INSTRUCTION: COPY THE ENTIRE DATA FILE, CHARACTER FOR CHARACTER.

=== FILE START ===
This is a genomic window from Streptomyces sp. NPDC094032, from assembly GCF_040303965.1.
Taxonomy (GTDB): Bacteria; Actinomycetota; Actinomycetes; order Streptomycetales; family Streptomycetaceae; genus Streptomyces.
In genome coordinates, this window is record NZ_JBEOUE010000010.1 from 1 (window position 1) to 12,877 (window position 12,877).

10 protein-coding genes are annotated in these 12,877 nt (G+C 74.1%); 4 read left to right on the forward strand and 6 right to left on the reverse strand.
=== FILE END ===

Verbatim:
This is a genomic window from Streptomyces sp. NPDC094032, from assembly GCF_040303965.1.
Taxonomy (GTDB): Bacteria; Actinomycetota; Actinomycetes; order Streptomycetales; family Streptomycetaceae; genus Streptomyces.
In genome coordinates, this window is record NZ_JBEOUE010000010.1 from 1 (window position 1) to 12,877 (window position 12,877).

10 protein-coding genes are annotated in these 12,877 nt (G+C 74.1%); 4 read left to right on the forward strand and 6 right to left on the reverse strand.